Then there was Covid. His initial approach was right on target, but he quickly grew impatient with its effect on the economy. He could have advocated for reopening the economy while doing everything we could to do it safely. Instead, he tried to minimize and even deny the problem. His approach resonated with a lot of people, but angered many more who are terrified of this disease.

Trump will soon be gone from the White House. But there are still a hell of a lot of people who fervently believe in the movement he started to “Make America Great Again.” There are three kinds of voters in America: those who believe America never stopped being great, those who believe that it’s not as great as it once was and needs to be made great again, and those who are fine with seeing America in decline. The biggest group, by far, is that group in the middle. The first group is in denial or detached from reality. The latter group is tiny, but very real and active, and a threat.

Trump started a movement that can and should live on, and will live on with any candidate or party that takes up its banner. Trump could play a huge role in keeping it alive, but that would require fundamental changes in his approach that I doubt he’s capable of. Maybe Mike Pence? Maybe Nikki Haley who did an outstanding job as Trump’s UN ambassador. Or maybe Mike Pompeo, his Secretary of State, who took no crap from any foreign country, to put it in coarse terms. It could even be a Democrat, if one were able to see its potential to restore the party’s image as the party of the working man. Biden? No.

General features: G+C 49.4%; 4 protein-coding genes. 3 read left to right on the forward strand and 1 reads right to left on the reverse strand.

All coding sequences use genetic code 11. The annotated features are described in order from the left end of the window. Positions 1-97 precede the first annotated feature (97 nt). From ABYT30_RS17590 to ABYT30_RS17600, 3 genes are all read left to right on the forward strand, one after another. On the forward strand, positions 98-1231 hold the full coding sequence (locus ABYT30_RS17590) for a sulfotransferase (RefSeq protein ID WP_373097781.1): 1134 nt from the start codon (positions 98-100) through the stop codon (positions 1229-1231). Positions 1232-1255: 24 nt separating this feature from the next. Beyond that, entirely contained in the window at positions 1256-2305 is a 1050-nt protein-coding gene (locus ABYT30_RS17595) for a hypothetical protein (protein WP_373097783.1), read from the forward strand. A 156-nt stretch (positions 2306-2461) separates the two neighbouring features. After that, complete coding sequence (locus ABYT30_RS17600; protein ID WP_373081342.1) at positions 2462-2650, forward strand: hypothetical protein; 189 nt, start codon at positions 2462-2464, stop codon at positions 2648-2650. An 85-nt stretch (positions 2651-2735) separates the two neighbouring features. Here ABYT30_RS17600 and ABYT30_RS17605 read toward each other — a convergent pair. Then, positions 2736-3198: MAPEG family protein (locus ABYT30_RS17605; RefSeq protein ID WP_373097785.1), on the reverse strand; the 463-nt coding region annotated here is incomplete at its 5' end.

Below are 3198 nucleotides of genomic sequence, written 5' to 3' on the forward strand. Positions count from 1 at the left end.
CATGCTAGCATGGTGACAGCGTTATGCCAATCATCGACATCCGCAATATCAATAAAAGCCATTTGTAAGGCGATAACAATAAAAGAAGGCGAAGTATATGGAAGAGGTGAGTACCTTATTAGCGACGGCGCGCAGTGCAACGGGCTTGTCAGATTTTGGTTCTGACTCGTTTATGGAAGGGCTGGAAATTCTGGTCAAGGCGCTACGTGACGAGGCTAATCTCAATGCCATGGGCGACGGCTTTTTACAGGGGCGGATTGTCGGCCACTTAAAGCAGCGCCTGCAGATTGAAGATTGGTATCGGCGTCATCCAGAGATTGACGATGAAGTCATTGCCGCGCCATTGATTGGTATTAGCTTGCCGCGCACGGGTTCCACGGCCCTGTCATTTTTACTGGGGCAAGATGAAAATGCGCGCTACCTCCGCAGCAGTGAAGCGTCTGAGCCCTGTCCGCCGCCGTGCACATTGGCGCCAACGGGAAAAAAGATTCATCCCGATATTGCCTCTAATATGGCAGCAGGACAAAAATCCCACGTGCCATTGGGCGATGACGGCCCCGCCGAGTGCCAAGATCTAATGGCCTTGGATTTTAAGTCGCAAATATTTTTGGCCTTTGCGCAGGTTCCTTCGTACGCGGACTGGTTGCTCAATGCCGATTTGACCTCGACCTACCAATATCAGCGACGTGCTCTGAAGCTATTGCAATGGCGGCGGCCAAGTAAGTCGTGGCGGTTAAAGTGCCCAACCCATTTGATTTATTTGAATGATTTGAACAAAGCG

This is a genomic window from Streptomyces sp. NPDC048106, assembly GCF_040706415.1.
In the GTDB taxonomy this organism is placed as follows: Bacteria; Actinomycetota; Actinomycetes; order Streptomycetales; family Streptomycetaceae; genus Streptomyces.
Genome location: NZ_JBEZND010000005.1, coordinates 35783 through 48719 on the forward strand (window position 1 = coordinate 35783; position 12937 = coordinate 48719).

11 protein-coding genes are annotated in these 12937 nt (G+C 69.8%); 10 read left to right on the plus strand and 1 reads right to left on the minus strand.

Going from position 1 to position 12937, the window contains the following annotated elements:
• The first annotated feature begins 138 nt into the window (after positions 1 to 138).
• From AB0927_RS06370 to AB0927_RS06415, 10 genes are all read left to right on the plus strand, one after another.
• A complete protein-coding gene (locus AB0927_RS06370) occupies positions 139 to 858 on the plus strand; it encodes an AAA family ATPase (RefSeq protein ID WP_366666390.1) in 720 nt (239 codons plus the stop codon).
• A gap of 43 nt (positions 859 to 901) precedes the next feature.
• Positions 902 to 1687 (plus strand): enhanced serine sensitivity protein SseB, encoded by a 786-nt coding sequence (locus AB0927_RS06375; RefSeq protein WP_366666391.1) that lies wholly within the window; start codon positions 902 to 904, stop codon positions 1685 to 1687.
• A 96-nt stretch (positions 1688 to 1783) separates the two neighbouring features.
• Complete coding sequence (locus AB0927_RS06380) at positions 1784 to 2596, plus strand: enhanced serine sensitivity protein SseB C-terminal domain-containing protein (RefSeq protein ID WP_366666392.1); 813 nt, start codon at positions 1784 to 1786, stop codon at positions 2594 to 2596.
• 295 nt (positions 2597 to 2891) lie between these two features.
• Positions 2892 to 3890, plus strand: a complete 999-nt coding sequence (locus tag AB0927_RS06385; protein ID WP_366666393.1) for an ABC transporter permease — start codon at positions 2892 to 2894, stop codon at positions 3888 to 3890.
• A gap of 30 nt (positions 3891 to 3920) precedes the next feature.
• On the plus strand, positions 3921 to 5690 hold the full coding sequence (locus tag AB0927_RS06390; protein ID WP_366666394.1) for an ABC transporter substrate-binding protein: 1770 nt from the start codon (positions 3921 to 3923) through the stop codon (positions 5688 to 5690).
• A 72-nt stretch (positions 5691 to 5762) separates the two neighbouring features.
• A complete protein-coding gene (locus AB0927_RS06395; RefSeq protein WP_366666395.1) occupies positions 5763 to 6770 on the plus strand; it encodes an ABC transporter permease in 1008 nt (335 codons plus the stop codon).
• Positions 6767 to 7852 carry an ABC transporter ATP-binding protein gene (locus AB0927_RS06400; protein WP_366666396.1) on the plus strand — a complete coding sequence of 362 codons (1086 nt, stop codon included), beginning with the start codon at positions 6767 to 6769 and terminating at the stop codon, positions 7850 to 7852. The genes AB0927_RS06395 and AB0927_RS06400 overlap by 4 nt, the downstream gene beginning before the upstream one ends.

Covid and the daily drumbeat of negativity from the media were a lot to overcome but, in the final analysis, Trump may have been his own worst enemy in his election defeat. Though he’s making a valiant effort to continue to fight with a myriad of court challenges, he won’t prevail. Few believe there was rampant fraud. I agree with those who say that every legal vote should be counted.

But was the election rigged? An election can be rigged through entirely legal means. Consider gerrymandering, the perfectly legal (in some states, not all) of redrawing congressional district boundaries to virtually assure that, once elected, it’s virtually impossible for the incumbent to be defeated. That’s rigging an election and it’s perfectly legal. It’s not a factor in the presidential election – at least not directly – but there are other ways to legally rig that election. I can’t help but have my suspicions. But this has gone on long enough for now. More on that in my next post.